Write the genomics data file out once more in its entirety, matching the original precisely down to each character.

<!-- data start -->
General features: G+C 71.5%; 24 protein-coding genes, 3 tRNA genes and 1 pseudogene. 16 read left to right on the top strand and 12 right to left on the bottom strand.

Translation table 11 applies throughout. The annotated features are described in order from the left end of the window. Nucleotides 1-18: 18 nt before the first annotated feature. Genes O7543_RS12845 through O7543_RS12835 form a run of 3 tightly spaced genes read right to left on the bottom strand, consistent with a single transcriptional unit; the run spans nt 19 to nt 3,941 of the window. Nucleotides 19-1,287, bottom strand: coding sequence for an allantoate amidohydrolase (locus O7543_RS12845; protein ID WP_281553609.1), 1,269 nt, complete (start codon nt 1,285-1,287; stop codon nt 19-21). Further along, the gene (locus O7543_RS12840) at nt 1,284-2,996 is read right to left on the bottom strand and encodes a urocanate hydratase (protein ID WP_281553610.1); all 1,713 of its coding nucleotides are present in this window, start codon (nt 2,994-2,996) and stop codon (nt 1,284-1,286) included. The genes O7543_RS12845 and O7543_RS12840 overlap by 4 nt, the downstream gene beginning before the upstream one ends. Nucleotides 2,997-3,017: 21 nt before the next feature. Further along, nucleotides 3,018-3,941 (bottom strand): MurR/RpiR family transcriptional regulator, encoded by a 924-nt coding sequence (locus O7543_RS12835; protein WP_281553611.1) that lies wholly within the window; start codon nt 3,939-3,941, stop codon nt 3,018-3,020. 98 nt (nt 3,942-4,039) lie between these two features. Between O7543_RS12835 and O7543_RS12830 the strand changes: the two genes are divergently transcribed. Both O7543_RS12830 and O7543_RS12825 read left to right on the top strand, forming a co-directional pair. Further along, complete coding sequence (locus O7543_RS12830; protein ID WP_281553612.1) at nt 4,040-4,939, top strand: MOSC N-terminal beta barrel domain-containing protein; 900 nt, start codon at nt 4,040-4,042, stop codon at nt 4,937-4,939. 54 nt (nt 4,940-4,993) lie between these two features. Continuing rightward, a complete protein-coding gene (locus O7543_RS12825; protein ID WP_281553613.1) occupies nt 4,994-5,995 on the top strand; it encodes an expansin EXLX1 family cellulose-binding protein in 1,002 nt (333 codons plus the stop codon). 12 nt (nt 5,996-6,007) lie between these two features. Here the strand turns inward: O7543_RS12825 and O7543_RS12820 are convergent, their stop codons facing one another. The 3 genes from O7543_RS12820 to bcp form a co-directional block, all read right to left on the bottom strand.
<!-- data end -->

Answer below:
General features: G+C 71.5%; 24 protein-coding genes, 3 tRNA genes and 1 pseudogene. 16 read left to right on the top strand and 12 right to left on the bottom strand.

Translation table 11 applies throughout. The annotated features are described in order from the left end of the window. Nucleotides 1-18: 18 nt before the first annotated feature. Genes O7543_RS12845 through O7543_RS12835 form a run of 3 tightly spaced genes read right to left on the bottom strand, consistent with a single transcriptional unit; the run spans nt 19 to nt 3,941 of the window. Nucleotides 19-1,287, bottom strand: coding sequence for an allantoate amidohydrolase (locus O7543_RS12845; protein ID WP_281553609.1), 1,269 nt, complete (start codon nt 1,285-1,287; stop codon nt 19-21). Further along, the gene (locus O7543_RS12840) at nt 1,284-2,996 is read right to left on the bottom strand and encodes a urocanate hydratase (protein ID WP_281553610.1); all 1,713 of its coding nucleotides are present in this window, start codon (nt 2,994-2,996) and stop codon (nt 1,284-1,286) included. The genes O7543_RS12845 and O7543_RS12840 overlap by 4 nt, the downstream gene beginning before the upstream one ends. Nucleotides 2,997-3,017: 21 nt before the next feature. Further along, nucleotides 3,018-3,941 (bottom strand): MurR/RpiR family transcriptional regulator, encoded by a 924-nt coding sequence (locus O7543_RS12835; protein WP_281553611.1) that lies wholly within the window; start codon nt 3,939-3,941, stop codon nt 3,018-3,020. 98 nt (nt 3,942-4,039) lie between these two features. Between O7543_RS12835 and O7543_RS12830 the strand changes: the two genes are divergently transcribed. Both O7543_RS12830 and O7543_RS12825 read left to right on the top strand, forming a co-directional pair. Further along, complete coding sequence (locus O7543_RS12830; protein ID WP_281553612.1) at nt 4,040-4,939, top strand: MOSC N-terminal beta barrel domain-containing protein; 900 nt, start codon at nt 4,040-4,042, stop codon at nt 4,937-4,939. 54 nt (nt 4,940-4,993) lie between these two features. Continuing rightward, a complete protein-coding gene (locus O7543_RS12825; protein ID WP_281553613.1) occupies nt 4,994-5,995 on the top strand; it encodes an expansin EXLX1 family cellulose-binding protein in 1,002 nt (333 codons plus the stop codon). 12 nt (nt 5,996-6,007) lie between these two features. Here the strand turns inward: O7543_RS12825 and O7543_RS12820 are convergent, their stop codons facing one another. The 3 genes from O7543_RS12820 to bcp form a co-directional block, all read right to left on the bottom strand.